We carried the news yesterday that David Ward MP had, while marking Holocaust Memorial Day, made comments linking the holocaust to Israeli policy in the occupied territories.
Paul David Evans, who has worked for the Holocaust Educational Trust, examines this commonly-made comparison.
“… is it possible to criticise Israel without being accused of antisemitism, some activists mused on Lib Dem Voice? The answer is that, yes, it’s remarkably easy to criticise Israel without being accused of being a racist. The trick is not to frame your criticism in terms of glaringly obvious centuries old antisemitic tropes, or deliberately provocative false analogies designed to wound the Jewish community. It’s not that difficult. In fact, Lib Dem MPs manage it all the time, just look in Hansard.”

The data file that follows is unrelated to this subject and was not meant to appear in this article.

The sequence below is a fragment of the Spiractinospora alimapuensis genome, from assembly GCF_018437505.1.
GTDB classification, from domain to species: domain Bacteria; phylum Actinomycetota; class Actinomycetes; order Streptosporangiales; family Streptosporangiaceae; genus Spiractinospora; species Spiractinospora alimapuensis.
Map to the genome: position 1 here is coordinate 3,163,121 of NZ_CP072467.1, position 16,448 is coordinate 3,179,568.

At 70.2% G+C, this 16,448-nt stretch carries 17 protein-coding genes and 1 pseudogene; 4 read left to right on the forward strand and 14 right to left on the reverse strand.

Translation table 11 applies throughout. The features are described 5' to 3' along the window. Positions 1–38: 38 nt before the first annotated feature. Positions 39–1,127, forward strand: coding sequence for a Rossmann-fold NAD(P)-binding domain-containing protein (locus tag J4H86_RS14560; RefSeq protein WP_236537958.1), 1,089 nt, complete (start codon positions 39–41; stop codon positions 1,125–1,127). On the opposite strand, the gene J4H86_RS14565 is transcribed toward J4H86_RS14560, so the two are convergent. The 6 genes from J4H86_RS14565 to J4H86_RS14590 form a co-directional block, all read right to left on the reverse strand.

Paul goes on to explain clearly why the comparison is wrong and offensive. I must say I suspect users of the comparison generally know that it is wrong and offensive, but believe that it is powerful, and therefore the greater good is served by using it in the defence of oppressed people. The problem here is that it the power it has is the power to generate anger on all sides, to harden stances, to make peace seem (and therefore become) more distant.
Read the full piece here.
* Joe Otten is a councillor in Sheffield